This is what apartheid did to the black child when its proponents introduced Bantu Education in the early 1950s, whereby more than four times was spent on a white child than a black child. But the black child was blamed for underperformance.

We have a similar situation today. The system which serves 84% of the population is blamed for underperformance.

Organisations such as the Free Market Foundation say the 4.4% is private money and that the state must leave them alone. This is a myth.

The private sector is heavily subsidised by the state to the tune of R46.7bn, according to 2015 figures. If the foundation was honest in its claim that the state must not interfere in the private sector, then it must urge the state to withdraw the subsidy that excludes the majority.

In its submission, the foundation wants to project an impression that it is an authority on health and economic issues. Tragically, some in the media believe this. But there are other world experts of higher standing who differ fundamentally from the foundation’s views.

For instance, in 2007 former president Nelson Mandela brought together a dozen world leaders to found the group known as The Elders, chaired by former UN secretary-general Kofi Annan, with collective experience and influence on peace, justice and human rights.

One of the contributions they made was to guide heads of state on making a case for UHC. This is their view on health: “Across the world, countries are realising that a free market in healthcare, with people buying and selling medical services like other commodities, will never enable UHC to be reached. In such a system, only the rich will receive adequate coverage, and the poor and vulnerable will be excluded.

“This not only impacts adversely on the health and welfare of the poor, it also poses a threat to global health security as a recent Lancet review of the Ebola outbreak has demonstrated.”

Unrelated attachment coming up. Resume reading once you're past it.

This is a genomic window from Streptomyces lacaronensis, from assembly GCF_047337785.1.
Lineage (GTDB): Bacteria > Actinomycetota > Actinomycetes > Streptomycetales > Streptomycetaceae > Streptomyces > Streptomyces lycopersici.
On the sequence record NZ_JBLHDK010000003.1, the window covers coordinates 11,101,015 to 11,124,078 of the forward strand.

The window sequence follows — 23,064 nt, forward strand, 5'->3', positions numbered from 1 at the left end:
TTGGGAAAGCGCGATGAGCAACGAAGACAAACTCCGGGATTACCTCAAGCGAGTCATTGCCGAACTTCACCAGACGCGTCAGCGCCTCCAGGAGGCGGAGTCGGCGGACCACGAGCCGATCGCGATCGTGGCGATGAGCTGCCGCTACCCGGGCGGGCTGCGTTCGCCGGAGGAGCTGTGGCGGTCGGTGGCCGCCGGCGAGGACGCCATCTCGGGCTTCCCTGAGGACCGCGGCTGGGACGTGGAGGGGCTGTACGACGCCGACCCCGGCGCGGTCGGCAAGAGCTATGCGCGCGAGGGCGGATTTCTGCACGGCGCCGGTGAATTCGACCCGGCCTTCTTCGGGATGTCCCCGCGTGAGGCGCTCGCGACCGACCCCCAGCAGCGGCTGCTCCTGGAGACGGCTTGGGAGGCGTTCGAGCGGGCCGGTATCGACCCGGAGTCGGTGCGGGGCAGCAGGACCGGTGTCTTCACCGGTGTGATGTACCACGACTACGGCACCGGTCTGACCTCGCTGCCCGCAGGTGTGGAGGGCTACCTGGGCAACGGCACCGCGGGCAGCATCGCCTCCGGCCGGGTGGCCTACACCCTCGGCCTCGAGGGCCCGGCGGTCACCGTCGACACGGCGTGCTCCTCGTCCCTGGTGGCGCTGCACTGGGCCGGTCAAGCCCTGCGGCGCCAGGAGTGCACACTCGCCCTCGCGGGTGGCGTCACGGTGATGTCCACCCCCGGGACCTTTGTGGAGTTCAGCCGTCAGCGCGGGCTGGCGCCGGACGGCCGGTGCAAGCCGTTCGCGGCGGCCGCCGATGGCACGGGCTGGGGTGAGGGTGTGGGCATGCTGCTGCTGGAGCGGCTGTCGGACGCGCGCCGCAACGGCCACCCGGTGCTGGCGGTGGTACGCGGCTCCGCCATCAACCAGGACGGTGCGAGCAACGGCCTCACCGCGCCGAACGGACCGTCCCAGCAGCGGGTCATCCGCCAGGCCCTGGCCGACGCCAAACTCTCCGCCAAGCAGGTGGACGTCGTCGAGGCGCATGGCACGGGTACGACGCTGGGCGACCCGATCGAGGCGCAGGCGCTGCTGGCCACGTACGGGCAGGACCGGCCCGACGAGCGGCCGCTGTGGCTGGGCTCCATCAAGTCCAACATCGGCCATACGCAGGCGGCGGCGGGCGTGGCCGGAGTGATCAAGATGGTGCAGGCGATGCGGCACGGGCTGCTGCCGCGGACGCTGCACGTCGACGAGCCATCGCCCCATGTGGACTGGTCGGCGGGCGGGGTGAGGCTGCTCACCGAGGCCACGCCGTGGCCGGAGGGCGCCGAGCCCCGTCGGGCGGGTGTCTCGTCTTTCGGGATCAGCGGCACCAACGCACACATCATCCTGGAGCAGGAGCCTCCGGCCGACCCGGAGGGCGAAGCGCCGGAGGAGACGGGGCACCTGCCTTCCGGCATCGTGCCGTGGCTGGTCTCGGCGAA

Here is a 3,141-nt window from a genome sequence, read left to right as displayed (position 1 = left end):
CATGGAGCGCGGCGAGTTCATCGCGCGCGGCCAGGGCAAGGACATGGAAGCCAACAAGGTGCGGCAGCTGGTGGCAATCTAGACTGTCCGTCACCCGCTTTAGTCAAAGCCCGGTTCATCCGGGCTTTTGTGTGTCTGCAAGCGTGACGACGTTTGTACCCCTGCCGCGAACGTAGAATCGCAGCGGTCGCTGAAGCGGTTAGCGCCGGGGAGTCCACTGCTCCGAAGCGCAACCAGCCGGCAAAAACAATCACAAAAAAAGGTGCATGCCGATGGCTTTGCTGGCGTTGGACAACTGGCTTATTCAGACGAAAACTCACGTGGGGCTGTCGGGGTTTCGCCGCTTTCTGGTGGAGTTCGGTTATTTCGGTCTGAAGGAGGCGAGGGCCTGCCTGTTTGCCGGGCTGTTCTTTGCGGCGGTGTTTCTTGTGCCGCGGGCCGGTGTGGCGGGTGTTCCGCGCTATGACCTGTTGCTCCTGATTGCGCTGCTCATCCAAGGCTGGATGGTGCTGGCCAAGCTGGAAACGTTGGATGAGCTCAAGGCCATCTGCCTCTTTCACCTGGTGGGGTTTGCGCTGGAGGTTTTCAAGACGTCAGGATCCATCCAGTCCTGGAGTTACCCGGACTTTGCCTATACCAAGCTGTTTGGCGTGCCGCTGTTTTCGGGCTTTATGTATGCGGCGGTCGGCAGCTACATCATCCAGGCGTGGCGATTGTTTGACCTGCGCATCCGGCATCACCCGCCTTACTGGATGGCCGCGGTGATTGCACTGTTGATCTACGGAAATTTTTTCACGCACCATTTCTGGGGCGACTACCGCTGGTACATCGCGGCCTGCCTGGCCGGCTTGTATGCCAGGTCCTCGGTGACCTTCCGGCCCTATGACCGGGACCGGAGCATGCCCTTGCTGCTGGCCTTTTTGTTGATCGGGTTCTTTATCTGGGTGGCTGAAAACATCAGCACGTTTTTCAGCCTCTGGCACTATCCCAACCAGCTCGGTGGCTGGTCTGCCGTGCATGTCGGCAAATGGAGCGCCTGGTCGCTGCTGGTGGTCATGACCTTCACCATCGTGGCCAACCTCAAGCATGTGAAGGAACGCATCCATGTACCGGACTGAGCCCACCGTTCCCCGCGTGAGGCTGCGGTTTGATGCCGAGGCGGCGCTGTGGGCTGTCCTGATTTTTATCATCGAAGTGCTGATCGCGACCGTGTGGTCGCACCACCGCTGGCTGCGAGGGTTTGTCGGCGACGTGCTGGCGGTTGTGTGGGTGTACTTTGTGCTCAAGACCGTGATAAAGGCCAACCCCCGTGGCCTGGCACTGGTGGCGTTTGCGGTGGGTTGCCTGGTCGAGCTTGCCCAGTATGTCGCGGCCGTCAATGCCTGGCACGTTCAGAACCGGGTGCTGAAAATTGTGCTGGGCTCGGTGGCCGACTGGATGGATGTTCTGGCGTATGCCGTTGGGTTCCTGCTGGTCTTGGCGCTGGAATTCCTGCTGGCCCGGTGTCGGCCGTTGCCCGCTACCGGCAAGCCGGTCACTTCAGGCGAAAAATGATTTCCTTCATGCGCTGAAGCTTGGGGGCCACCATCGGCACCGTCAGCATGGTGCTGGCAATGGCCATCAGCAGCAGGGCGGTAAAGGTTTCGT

With regard to the economic benefits of such coverage, the report of The Elders stated: “In September 2015, 267 eminent economists from 44 countries signed The Economists’ Declaration on UHC, which concluded that the economic returns on investing in UHC were more than 10 times the costs.”

NHI is more about making healthcare affordable to all people. Surely this cannot be wrong.

Time and again, when we want to include the poor to share in the country’s wealth, we are told how expensive it is. It is obvious that even in South Africa we have our own Donald Trumps (US president) – those who do not believe that we should make healthcare affordable and accessible to all people, regardless of their economic status.

If this was not their belief, why would anybody attack the NHI, a system geared at delivering quality healthcare to all?

What is puzzling is that labour federation Cosatu has accused the health department of allowing the NHI to be “captured” by the private sector, while the foundation is opposed to the NHI. For us, the NHI is not about political ideology. It is a mechanism to enable all South Africans to access quality healthcare. How can that be wrong?

Motsoaledi is minister of health


Do you agree that there are no political ramifications to implementing the NHI?